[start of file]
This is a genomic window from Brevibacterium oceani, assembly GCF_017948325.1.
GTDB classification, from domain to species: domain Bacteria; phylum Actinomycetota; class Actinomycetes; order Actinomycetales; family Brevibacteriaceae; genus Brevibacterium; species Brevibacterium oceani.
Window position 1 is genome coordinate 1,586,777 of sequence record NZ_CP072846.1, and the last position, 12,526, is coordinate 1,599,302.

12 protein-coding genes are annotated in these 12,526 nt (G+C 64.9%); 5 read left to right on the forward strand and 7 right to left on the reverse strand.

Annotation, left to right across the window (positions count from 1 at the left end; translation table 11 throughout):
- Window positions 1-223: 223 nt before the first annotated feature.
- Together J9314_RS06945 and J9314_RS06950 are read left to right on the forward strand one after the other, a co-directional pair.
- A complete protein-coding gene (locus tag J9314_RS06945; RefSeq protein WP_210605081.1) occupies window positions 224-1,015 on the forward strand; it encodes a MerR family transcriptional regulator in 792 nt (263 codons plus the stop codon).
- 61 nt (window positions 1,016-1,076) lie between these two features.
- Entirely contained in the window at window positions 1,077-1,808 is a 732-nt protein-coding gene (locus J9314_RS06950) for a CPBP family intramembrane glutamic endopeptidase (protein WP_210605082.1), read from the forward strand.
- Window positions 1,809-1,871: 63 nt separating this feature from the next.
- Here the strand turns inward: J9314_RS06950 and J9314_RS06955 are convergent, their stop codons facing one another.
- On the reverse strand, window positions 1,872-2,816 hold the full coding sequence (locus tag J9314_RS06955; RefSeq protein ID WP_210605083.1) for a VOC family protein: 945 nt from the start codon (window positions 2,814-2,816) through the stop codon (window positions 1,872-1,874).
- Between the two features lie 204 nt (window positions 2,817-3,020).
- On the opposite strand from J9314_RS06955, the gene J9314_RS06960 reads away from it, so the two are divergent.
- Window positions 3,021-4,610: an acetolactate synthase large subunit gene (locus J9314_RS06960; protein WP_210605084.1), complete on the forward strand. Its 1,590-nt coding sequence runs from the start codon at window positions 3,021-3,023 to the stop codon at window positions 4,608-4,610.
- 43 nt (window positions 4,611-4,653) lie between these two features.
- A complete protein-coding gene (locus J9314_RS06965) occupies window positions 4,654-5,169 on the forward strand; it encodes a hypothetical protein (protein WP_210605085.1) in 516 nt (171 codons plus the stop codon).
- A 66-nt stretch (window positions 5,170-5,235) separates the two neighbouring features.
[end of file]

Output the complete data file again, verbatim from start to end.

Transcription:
This is a genomic window from Brevibacterium oceani, assembly GCF_017948325.1.
GTDB classification, from domain to species: domain Bacteria; phylum Actinomycetota; class Actinomycetes; order Actinomycetales; family Brevibacteriaceae; genus Brevibacterium; species Brevibacterium oceani.
Window position 1 is genome coordinate 1,586,777 of sequence record NZ_CP072846.1, and the last position, 12,526, is coordinate 1,599,302.

12 protein-coding genes are annotated in these 12,526 nt (G+C 64.9%); 5 read left to right on the forward strand and 7 right to left on the reverse strand.

Annotation, left to right across the window (positions count from 1 at the left end; translation table 11 throughout):
- Window positions 1-223: 223 nt before the first annotated feature.
- Together J9314_RS06945 and J9314_RS06950 are read left to right on the forward strand one after the other, a co-directional pair.
- A complete protein-coding gene (locus tag J9314_RS06945; RefSeq protein WP_210605081.1) occupies window positions 224-1,015 on the forward strand; it encodes a MerR family transcriptional regulator in 792 nt (263 codons plus the stop codon).
- 61 nt (window positions 1,016-1,076) lie between these two features.
- Entirely contained in the window at window positions 1,077-1,808 is a 732-nt protein-coding gene (locus J9314_RS06950) for a CPBP family intramembrane glutamic endopeptidase (protein WP_210605082.1), read from the forward strand.
- Window positions 1,809-1,871: 63 nt separating this feature from the next.
- Here the strand turns inward: J9314_RS06950 and J9314_RS06955 are convergent, their stop codons facing one another.
- On the reverse strand, window positions 1,872-2,816 hold the full coding sequence (locus tag J9314_RS06955; RefSeq protein ID WP_210605083.1) for a VOC family protein: 945 nt from the start codon (window positions 2,814-2,816) through the stop codon (window positions 1,872-1,874).
- Between the two features lie 204 nt (window positions 2,817-3,020).
- On the opposite strand from J9314_RS06955, the gene J9314_RS06960 reads away from it, so the two are divergent.
- Window positions 3,021-4,610: an acetolactate synthase large subunit gene (locus J9314_RS06960; protein WP_210605084.1), complete on the forward strand. Its 1,590-nt coding sequence runs from the start codon at window positions 3,021-3,023 to the stop codon at window positions 4,608-4,610.
- 43 nt (window positions 4,611-4,653) lie between these two features.
- A complete protein-coding gene (locus J9314_RS06965) occupies window positions 4,654-5,169 on the forward strand; it encodes a hypothetical protein (protein WP_210605085.1) in 516 nt (171 codons plus the stop codon).
- A 66-nt stretch (window positions 5,170-5,235) separates the two neighbouring features.